You follow with an exchange about the events that led up to this disaster. Caleb tears up as he concludes, “I didn’t mean to. It just happened.”
The two of you clean up his mess as best you can. You sigh, thinking about how much it will cost to clean and/or replace the carpet. After the playroom is back in order, you send Caleb to his room.
Has something like this happened in your home? It’s an all-too-familiar scenario. What gets into kids that they so go off the rails? I have answers to this question, from the obvious to more severe.
Little Caleb is by himself, bored, and not careful about his activity. Most acting out behavior is solo. Kids are just finding trouble. They may not be old enough or mature enough to take in the likely consequences of their actions. When they play with one another, someone is more likely to ask, “Are you sure that’s what you want to do?”
While it’s not all of our job to entertain and be with our kids all the time, during their time-out we can question their understanding of the consequences of their actions and hold them accountable. Natural consequences are much preferred outcomes, rather than mere punishment. Natural consequences yield learning the impact of their actions, while punishment, both corporal and loss of privilege, yield bitterness and resentment.
More troubling is that kids act out when they are fearful and/or anxious. Their behavior becomes code because they don’t know the words, or feel they have the right, to express their feelings. This type of acting out test the boundaries of their actions. Hyper kids continually test the boundaries. Their impulse control is neurochemically limited, so they test the boundaries to be sure that they are there.
Here, repeatedly clarify the boundaries you are setting with your child, and then have him repeat your words after you. Make sure he understands the limits you have placed on his behavior.
For example, oftentimes with pre-schoolers parents tell their child that they can’t have a fresh-baked cookie “because they are for dessert after dinner. The child will sidle up to the cookie sheet, where the cookies are cooling, constantly looking back at her mother. She’s checking the limits her mom has put on her to see if mom really means it. When mom reinforces her limits with a firm “I said no!”, the child reluctantly conforms. Setting and repeatedly confirming boundaries goes a long way toward reining in a child’s hyperactive, impulsive behavior.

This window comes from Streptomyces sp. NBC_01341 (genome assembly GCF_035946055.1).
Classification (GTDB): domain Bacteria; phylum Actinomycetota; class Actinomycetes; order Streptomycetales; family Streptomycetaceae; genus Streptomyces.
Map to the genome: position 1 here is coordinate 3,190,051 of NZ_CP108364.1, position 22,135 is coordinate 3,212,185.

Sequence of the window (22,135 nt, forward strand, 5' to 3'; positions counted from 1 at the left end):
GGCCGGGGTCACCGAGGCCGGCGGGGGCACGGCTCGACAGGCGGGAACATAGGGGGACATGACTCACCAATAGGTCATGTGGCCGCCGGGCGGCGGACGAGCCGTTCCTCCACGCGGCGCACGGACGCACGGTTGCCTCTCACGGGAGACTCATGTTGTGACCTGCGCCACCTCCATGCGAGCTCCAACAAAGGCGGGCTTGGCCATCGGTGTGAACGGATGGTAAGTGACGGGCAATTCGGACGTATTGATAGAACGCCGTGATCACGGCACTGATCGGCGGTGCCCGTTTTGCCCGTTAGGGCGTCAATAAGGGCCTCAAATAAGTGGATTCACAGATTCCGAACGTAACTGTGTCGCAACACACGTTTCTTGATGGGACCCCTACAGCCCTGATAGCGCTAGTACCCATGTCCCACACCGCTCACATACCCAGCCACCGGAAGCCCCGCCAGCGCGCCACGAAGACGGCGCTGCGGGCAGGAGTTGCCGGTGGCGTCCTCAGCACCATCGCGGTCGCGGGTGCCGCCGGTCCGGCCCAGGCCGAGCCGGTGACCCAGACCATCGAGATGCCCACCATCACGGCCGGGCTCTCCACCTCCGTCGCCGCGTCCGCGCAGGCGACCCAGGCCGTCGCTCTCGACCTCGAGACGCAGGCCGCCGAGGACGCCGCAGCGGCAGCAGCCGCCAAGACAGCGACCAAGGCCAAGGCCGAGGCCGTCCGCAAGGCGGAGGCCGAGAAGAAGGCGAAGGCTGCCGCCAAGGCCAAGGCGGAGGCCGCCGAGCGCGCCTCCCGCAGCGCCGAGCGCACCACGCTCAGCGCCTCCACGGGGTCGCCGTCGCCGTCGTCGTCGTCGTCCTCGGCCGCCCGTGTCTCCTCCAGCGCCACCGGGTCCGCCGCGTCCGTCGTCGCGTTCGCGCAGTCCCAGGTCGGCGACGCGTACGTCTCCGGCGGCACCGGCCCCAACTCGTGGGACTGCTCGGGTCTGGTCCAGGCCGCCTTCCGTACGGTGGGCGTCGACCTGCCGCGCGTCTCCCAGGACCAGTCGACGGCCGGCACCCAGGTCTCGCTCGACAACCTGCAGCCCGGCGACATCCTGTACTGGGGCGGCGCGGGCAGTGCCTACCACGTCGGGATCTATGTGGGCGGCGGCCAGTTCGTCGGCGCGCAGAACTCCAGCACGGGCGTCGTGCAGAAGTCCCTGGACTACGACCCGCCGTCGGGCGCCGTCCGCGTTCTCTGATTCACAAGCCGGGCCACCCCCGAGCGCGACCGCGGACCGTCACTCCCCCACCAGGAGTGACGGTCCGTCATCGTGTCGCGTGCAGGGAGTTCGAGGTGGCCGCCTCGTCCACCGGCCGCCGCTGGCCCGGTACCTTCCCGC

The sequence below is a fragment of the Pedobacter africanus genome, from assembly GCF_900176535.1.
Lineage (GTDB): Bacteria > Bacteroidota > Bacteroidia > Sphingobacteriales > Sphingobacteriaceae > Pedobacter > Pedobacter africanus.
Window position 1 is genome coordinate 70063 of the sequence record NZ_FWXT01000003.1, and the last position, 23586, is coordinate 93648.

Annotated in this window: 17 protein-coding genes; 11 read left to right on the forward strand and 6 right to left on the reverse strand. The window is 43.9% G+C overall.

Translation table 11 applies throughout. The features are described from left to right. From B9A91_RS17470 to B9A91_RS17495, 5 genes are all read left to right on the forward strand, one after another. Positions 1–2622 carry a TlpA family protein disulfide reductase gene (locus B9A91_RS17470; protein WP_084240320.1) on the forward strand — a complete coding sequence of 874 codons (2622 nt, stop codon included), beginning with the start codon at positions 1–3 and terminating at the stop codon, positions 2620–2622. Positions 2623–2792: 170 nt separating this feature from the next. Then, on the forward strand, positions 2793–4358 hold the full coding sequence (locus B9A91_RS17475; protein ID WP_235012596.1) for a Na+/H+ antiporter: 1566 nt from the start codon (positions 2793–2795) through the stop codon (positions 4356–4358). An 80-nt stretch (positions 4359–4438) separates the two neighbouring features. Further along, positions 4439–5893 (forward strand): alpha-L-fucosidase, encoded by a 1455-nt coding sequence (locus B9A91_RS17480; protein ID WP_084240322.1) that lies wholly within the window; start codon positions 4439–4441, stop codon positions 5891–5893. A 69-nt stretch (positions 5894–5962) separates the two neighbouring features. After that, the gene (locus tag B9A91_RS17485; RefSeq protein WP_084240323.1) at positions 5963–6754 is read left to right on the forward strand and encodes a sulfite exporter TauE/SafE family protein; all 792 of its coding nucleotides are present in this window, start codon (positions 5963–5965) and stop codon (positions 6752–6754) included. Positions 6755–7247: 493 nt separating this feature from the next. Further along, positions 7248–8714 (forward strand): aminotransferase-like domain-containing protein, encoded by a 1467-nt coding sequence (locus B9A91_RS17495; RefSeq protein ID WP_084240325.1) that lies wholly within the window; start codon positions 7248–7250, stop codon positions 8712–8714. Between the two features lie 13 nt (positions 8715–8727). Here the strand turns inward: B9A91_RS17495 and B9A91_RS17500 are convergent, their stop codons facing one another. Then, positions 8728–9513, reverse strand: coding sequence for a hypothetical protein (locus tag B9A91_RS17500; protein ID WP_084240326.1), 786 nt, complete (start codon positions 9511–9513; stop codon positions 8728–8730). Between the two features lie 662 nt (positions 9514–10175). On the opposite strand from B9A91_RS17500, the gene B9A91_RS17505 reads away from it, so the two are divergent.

Finally, the more extreme rationale for a child acting out involves doing something to draw extreme attention to himself. This seems counter-intuitive. It’s typically a sub-conscious process, borne out of the child’s worry that something bad is about to happen in his world.
For example, 12-year-old Alex is studying in his room, but hears his folks using loud words in the kitchen. He remembers the time that his dad stormed out of the house and didn’t come home for days. He slams his book shut and lets out a curdling scream. Both mom and dad come running to see if he is okay.
Our kids 24/7/365 are measuring what’s happening in their world. If something seems off kilter, they worry. If they don’t understand the dynamics, they act out. Parents can circumvent this outcome by bringing their kids into a conversation about what’s happening in their lives. Address the worry directly, get an understanding, and they will be less likely to act out. Unconsciously they are concluding, “Mom and dad have got this. I don’t need to make a fuss to draw attention away from their upset.”
When I was 12 years old, my then 17-year-old brother had a gymnastics accident. He fell on his head and broke his neck. He lived his life thereafter in a wheelchair as a quadriplegic. At my very formative age, I could have gone off the rails. My brother needed and got 90% of the attention from my folks. I could have been very jealous and acted out to get my folks attention. I didn’t do that, in part, because they sat me down very early and laid it all out for me. They heard my feelings and we talked about how I could be helpful. My fears and worries subsided and I felt a part of the process. That early experience probably contributed to my decision to eventually become a clinical psychologist.
Why does your kid act out? Because he can, because he’s testing the limits, because he’s got issues that he can’t find the words to get out. Be there for him. Be clear about your expectations. Hold them accountable in ways that can be a teachable moment for them.